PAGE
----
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Mon, 24 Jul 2017
The World for People who Think

Science of the Spirit


Can you feel your heartbeat? You might be better at perceiving others' emotions

You really should listen to your heart. People who are more aware of their heartbeat are better at perceiving the emotions of people around them. What's more, improving this ability might help some people with autism and schizophrenia.

Can you feel your heart beating softly against your breastbone? Or perhaps you feel hungry, thirsty or in pain? If so, you are perceiving your internal state -- a process called interoception. It's thought that to generate emotions, we first need to interpret our body's internal state of affairs.

So if we see a rabid dog, we only feel fear once we recognise an increase in our heart rate or perceive a sweaty palm. Some people with conditions that involve having poor interoceptive abilities also have trouble interpreting their emotions.

But researchers have also speculated that interoception is important for understanding what other people are thinking, and even guessing what they think a third person might be thinking -- known as theory of mind. The idea is that if we have trouble distinguishing our own emotions, we might also find it hard to interpret the emotions -- and corresponding mental states of others.


Creative people may process reality differently

If you're the kind of person who relishes adventure, you may literally see the world differently. People who are open to new experiences can take in more visual information than other people and combine it in unique ways. This may explain why they tend to be particularly creative.

Openness to experience is one of the "big five" traits often used to describe personality. It is characterised by curiosity, creativity and an interest in exploring new things. Open people tend to do well at tasks that test our ability to come up with creative ideas, such as imagining new uses for everyday objects like bricks, mugs or table tennis balls.

There's some evidence that people with a greater degree of openness also have better visual awareness. For example, when focusing on letters moving on a screen, they are more likely to notice a grey square appearing elsewhere on the display.

Now Anna Antinori at the University of Melbourne in Australia and her team are showing that people who score more highly when it comes to the openness trait "see" more possibilities. "They seem to have a more flexible gate for the visual information that breaks through into their consciousness," Antinori says.


Generating positive momentum to change your life one small step at a time

I've always been thrilled by the feeling of a plane taking off. No matter how often I fly I am amazed by the experience of the plane barreling down the runway with increasing velocity until it reaches such speeds that it begins to lift off into the sky. That feeling of becoming airborne, of the momentum of takeoff, is nothing short of incredible. But I have to go no farther than the local soccer field or basketball court to witness the power of momentum. As a spectator of many high school sports over the years, I find it fascinating to witness how powerful momentum is on the field. Sometimes all it takes is one goal, or basket, or home run, to completely change the energy of the game and send a team that had been struggling to score, to ultimate victory.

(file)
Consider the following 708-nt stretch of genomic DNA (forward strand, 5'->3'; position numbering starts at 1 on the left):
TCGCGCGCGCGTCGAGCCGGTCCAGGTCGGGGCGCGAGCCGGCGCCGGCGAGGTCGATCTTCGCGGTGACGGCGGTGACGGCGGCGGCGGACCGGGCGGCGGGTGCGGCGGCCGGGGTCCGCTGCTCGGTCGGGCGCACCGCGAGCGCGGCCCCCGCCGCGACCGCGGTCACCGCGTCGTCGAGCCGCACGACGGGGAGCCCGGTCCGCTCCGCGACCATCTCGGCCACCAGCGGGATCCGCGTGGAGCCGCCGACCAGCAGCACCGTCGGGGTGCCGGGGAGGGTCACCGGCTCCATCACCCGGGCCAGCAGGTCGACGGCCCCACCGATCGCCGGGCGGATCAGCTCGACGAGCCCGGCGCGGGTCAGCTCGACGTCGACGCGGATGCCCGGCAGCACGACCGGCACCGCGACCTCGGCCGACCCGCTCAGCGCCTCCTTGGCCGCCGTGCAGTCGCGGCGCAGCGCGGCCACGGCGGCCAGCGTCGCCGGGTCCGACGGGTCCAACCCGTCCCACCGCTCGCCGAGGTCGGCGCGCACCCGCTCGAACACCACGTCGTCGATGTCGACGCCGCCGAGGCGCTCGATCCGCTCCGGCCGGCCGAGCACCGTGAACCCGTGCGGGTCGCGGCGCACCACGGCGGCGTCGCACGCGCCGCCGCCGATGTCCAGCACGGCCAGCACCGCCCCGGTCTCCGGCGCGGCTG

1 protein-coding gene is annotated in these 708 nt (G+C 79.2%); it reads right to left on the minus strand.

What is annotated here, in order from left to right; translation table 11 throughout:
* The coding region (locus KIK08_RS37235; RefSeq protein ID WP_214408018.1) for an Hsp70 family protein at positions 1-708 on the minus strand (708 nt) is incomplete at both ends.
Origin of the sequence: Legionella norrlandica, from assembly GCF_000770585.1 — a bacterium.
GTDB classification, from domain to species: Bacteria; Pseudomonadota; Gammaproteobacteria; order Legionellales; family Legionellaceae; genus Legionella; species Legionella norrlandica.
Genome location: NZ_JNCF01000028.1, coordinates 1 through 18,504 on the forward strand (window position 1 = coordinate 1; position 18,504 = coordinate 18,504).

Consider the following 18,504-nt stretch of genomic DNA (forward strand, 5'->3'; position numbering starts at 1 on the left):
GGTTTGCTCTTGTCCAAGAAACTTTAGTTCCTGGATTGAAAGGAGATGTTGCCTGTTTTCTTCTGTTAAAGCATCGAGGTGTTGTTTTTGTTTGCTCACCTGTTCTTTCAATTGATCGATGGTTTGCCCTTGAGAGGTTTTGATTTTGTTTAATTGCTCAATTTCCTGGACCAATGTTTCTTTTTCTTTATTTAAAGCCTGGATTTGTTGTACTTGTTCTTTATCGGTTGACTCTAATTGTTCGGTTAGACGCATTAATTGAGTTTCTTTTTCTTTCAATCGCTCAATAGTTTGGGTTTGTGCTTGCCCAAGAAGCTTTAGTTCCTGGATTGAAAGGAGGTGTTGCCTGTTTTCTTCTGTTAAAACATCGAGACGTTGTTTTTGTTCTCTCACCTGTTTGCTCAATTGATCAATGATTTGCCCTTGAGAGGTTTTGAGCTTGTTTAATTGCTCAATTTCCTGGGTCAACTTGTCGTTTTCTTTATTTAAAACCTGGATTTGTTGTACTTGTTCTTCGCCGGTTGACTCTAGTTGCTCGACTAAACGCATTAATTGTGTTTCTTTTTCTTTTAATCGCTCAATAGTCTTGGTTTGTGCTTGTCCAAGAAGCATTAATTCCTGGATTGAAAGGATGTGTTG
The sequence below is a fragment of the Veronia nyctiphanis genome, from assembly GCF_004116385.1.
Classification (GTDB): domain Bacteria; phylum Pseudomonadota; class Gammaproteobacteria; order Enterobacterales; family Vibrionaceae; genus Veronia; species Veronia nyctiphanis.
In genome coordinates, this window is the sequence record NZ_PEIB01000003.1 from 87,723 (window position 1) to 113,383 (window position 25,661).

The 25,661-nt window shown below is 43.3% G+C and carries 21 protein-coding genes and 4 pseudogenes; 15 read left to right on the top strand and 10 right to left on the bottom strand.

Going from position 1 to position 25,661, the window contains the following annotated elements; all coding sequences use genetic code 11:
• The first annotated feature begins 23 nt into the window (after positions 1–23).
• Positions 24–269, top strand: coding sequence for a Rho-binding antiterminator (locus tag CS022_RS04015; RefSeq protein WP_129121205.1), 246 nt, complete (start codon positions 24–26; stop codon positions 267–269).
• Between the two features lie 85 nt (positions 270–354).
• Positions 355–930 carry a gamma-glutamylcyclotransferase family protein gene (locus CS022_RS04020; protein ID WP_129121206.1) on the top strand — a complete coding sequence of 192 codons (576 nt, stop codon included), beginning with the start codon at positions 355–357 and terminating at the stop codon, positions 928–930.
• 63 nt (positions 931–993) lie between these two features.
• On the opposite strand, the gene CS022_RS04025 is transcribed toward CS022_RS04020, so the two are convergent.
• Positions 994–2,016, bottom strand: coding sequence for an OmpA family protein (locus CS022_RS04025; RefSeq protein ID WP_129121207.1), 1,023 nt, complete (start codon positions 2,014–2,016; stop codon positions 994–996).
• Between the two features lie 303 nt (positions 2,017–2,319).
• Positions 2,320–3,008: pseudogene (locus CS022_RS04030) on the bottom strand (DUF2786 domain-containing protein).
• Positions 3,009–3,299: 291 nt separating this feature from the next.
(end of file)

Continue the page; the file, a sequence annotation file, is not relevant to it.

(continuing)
But momentum can work in the opposite direction too, the kind that spirals downward and makes you feel stuck in a rut. I have certainly seen this momentum at work in the lives of some of my patients, and at times, in my own life. It can show up in the form of procrastination, anxiety, stress, depression, loss of motivation, hopelessness, or other insidious forms. Momentum of this sort can be quite powerful too, making it harder and harder to move forward. Sometimes it can feel more difficult to take that one step forward than to do nothing at all.

It can be helpful to take inventory of the ways in which momentum has shown up in your own life, creating both downward and upward spirals. Think of a time when you were in a downward spiral? What helped you to move out of it? Think of a time when you experienced the effects of positive momentum. What actions were you taking that helped to perpetuate the forward motion? I notice with myself and my patients that inaction, whether due to fear, or procrastination, or depression, or self-doubt, is usually behind most downward spirals. There are often things that we can be doing to get ourselves out of a rut, to help ourselves feel better, but we aren't doing those things.

Comment: Why one life hack can change everything for you: The simple things that matter


What makes a good life? Lessons from the longest study on happiness - Robert Waldinger

© Thinkstock
What keeps us happy and healthy as we go through life? If you think it's fame and money, you're not alone - but, according to psychiatrist Robert Waldinger, you're mistaken. As the director of 75-year-old study on adult development, Waldinger has unprecedented access to data on true happiness and satisfaction. In this talk, he shares three important lessons learned from the study as well as some practical, old-as-the-hills wisdom on how to build a fulfilling, long life.

Life Preserver

This simple game helps reduce traumatic memory by 62%

Those who had played the game had 62% fewer intrusive memories in the following week.

Playing Tetris — a retro tile-matching puzzle game — can help reduce the formation of intrusive memories after a traumatic event, new research finds.